• Retain a design team to support officials in developing voting materials and voter education content that mitigates the effects of mis- and disinformation: As ballots, voter education materials, and voter registration forms have become increasingly complex, state and local election officials can benefit from more guidance and support to improve voter experience and reduce confusion. Although the 2020 election saw substantially lower rates of rejected ballots relative to previous general and primary elections—thanks in large part to the voter education and awareness campaigns led by civil society organizations—the total number of rejected mailed and absentee ballots increased in several states.32 While the EAC’s last government-sponsored report on ballot design and delivery was conducted in 2007, civil society organizations such as the Center for Civic Design33 and U.S. Digital Response have bridged the gap by publishing their own best practice guides. Moving forward, the EAC should contract an election design and delivery team that, by request, can offer states suggestions on how they can improve the design of voter registration forms, ballots, and instructional materials to reduce spoiled or rejected registration applications and votes.
  • Invest in expanding state and local communications capabilities: Election officials and civil servants at the state and local level must invest heavily in proactive constituent and stakeholder communications to ensure that correct election information is disseminated to all communities, particularly those that may be distrustful of mainstream media or government sources. In D3P’s own work training local election officials in 2020, we saw tremendous interest in materials and training to help them develop realistic communication strategies and we continue to hear the expressed need for further communications training and support. Through additional funding and authorization, Congress can also bolster EAC’s ability to provide communications strategies and tools for election officials and offices through capability building (e.g., media training, communications workshops) and best practices (e.g., templates for communications response plans to help election officials counter mis- and disinformation). However, CISA would continue its ongoing efforts to identify and address mis- and disinformation campaigns through initiatives such as the Countering Foreign Influence Task Force (CFITF) and its collaboration with EI-ISAC and officials in reporting such incidents.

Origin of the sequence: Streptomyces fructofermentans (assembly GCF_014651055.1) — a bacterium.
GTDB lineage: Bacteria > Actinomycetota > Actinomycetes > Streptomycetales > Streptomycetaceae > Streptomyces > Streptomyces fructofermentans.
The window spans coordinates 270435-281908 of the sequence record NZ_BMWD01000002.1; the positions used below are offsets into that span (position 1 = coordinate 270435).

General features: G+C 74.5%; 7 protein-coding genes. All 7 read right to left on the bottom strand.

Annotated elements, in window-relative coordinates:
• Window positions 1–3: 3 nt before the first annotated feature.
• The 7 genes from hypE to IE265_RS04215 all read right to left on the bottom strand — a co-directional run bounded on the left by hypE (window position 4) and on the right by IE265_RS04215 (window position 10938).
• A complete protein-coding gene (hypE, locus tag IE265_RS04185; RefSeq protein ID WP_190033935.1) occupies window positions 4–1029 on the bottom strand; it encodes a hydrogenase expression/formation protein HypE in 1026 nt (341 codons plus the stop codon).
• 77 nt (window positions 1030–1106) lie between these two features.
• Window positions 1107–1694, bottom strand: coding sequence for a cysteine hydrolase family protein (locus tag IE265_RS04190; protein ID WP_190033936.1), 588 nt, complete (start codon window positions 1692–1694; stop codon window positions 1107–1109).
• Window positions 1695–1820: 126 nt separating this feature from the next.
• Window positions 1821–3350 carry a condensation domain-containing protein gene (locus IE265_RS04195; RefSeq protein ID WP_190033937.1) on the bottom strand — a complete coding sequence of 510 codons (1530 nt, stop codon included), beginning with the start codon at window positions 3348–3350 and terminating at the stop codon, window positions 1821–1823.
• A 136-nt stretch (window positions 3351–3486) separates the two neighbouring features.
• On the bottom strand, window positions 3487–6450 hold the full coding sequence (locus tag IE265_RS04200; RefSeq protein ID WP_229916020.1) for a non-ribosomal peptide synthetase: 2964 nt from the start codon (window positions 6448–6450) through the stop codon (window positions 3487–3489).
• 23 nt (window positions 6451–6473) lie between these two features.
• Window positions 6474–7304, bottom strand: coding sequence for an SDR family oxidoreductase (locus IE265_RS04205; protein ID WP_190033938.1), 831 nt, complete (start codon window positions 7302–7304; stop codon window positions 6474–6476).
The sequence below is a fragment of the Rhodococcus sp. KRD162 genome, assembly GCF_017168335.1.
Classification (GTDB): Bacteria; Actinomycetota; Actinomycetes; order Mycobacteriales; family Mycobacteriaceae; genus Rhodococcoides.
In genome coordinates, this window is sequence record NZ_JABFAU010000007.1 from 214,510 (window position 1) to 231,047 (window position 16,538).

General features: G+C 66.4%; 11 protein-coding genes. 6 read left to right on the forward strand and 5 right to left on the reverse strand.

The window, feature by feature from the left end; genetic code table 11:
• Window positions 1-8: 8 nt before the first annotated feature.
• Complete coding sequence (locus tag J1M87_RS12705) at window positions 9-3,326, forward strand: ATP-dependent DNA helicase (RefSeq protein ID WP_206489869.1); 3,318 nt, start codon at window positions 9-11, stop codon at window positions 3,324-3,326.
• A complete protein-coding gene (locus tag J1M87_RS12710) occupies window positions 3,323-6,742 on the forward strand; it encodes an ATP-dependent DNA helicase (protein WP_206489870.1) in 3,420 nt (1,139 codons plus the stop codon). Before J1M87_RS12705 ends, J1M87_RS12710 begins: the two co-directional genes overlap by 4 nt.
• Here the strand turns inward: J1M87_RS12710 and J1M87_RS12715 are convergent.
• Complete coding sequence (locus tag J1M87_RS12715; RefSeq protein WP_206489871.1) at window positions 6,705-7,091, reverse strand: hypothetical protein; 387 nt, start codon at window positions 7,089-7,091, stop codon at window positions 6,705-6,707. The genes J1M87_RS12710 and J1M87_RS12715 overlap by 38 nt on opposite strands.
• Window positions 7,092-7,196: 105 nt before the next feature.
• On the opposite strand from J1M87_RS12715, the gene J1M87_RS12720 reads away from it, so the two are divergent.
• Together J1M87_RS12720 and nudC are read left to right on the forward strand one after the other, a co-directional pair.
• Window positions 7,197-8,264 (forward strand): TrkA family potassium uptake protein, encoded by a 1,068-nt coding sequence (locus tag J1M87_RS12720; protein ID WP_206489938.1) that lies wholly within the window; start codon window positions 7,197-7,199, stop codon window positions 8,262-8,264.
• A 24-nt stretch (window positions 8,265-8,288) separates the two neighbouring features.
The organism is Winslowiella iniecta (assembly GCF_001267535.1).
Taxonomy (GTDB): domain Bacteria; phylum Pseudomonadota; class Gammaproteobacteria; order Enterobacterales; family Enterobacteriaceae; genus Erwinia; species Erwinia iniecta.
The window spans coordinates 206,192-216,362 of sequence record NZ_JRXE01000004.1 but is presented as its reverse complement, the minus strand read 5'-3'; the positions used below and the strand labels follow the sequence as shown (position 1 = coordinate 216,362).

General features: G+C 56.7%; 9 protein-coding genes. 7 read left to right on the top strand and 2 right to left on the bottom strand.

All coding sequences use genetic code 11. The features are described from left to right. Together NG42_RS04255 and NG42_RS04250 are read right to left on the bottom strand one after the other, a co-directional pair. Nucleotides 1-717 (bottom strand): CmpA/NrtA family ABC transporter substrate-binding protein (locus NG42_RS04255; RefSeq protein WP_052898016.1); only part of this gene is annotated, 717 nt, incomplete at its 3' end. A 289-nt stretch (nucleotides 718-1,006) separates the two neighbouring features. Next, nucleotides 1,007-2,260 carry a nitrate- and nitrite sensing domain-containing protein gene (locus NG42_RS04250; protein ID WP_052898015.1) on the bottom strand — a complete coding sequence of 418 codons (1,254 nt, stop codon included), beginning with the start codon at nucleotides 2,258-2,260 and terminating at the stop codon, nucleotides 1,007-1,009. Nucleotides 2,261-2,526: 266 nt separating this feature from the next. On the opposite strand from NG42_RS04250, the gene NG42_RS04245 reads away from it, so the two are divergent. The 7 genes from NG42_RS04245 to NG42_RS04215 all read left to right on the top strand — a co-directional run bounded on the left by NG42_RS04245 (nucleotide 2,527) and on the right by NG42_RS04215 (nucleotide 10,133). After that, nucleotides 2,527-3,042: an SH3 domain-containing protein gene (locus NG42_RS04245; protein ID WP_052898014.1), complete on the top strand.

(2c) Expand proactive funding avenues for state and local jurisdictions to modernize election infrastructure. Since HAVA provided over $4 billion in direct support for states to update voting infrastructure in 2002, the federal government has provided funding for elections on an ad hoc basis, including $1.2 billion since the 2018 midterms—$400 million of which was from the CARES Act as a result of the COVID-19 pandemic.34 While estimates vary, consensus indicates that getting jurisdictions ‘caught up’ on needed security, technology, and audits will cost approximately $2 billion over the next four years.35

  • Allocate federal funding more consistently: Moving forward, Congress must provide funding to states on an ongoing, predictable basis—much like it does for other critical infrastructure such as electrical grids, interstate highways, and government facilities. This will allow states to better plan upgrades and adapt their own budgets accordingly. Though states are ultimately responsible for running and managing elections, increased reliance on technology and sophisticated security practices make consistent federal funding critical to ensuring a baseline level of national security. This reliance is further reinforced by the federal government’s vested interest in each state’s success. As the 2020 contest demonstrated, real or perceived problems with any state’s election administration can cast doubt on federal election results and severely undermine public trust in elections at large.